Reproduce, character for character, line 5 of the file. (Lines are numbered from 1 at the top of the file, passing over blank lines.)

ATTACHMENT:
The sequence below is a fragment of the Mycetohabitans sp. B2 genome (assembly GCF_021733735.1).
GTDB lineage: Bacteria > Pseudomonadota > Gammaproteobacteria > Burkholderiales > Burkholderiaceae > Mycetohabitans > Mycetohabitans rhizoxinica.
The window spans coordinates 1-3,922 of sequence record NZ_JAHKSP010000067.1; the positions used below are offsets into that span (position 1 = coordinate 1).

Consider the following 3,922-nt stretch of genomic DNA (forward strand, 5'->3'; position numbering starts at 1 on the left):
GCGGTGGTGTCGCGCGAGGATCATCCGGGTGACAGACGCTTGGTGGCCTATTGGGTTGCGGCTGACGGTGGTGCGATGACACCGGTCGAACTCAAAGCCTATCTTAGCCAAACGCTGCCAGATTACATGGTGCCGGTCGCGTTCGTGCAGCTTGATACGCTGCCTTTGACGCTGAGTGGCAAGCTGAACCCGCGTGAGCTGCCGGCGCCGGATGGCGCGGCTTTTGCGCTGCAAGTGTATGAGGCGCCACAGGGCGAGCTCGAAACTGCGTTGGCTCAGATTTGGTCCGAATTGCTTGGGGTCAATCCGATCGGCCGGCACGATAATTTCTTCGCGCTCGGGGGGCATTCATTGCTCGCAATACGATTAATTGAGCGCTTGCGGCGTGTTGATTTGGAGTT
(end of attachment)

GCGGTGGTGTCGCGCGAGGATCATCCGGGTGACAGACGCTTGGTGGCCTATTGGGTTGCGGCTGACGGTGGTGCGATGACACCGGTCGAACTCAAAGCCTATCTTAGCCAAACGCTGCCAGATTACATGGTGCCGGTCGCGTTCGTGCAGCTTGATACGCTGCCTTTGACGCTGAGTGGCAAGCTGAACCCGCGTGAGCTGCCGGCGCCGGATGGCGCGGCTTTTGCGCTGCAAGTGTATGAGGCGCCACAGGGCGAGCTCGAAACTGCGTTGGCTCAGATTTGGTCCGAATTGCTTGGGGTCAATCCGATCGGCCGGCACGATAATTTCTTCGCGCTCGGGGGGCATTCATTGCTCGCAATACGATTAATTGAGCGCTTGCGGCGTGTTGATTTGGAGTT